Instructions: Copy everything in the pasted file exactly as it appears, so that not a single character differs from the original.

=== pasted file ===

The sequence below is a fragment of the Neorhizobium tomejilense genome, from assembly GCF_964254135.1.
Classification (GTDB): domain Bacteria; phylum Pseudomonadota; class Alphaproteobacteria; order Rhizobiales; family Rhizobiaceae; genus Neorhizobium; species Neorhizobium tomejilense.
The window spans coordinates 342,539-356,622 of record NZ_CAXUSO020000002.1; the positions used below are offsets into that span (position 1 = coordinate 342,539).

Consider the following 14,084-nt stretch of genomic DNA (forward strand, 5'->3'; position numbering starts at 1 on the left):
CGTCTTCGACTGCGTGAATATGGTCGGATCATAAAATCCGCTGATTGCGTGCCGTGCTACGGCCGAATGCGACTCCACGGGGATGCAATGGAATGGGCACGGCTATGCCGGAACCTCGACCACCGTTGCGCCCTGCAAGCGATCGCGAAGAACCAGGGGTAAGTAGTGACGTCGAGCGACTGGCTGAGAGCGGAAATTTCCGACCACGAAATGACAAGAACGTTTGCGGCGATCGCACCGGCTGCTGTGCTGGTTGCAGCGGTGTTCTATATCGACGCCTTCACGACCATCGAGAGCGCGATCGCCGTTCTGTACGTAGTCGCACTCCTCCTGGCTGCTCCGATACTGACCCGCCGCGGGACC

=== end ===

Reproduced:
The sequence below is a fragment of the Neorhizobium tomejilense genome, from assembly GCF_964254135.1.
Classification (GTDB): domain Bacteria; phylum Pseudomonadota; class Alphaproteobacteria; order Rhizobiales; family Rhizobiaceae; genus Neorhizobium; species Neorhizobium tomejilense.
The window spans coordinates 342,539-356,622 of record NZ_CAXUSO020000002.1; the positions used below are offsets into that span (position 1 = coordinate 342,539).

Consider the following 14,084-nt stretch of genomic DNA (forward strand, 5'->3'; position numbering starts at 1 on the left):
CGTCTTCGACTGCGTGAATATGGTCGGATCATAAAATCCGCTGATTGCGTGCCGTGCTACGGCCGAATGCGACTCCACGGGGATGCAATGGAATGGGCACGGCTATGCCGGAACCTCGACCACCGTTGCGCCCTGCAAGCGATCGCGAAGAACCAGGGGTAAGTAGTGACGTCGAGCGACTGGCTGAGAGCGGAAATTTCCGACCACGAAATGACAAGAACGTTTGCGGCGATCGCACCGGCTGCTGTGCTGGTTGCAGCGGTGTTCTATATCGACGCCTTCACGACCATCGAGAGCGCGATCGCCGTTCTGTACGTAGTCGCACTCCTCCTGGCTGCTCCGATACTGACCCGCCGCGGGACC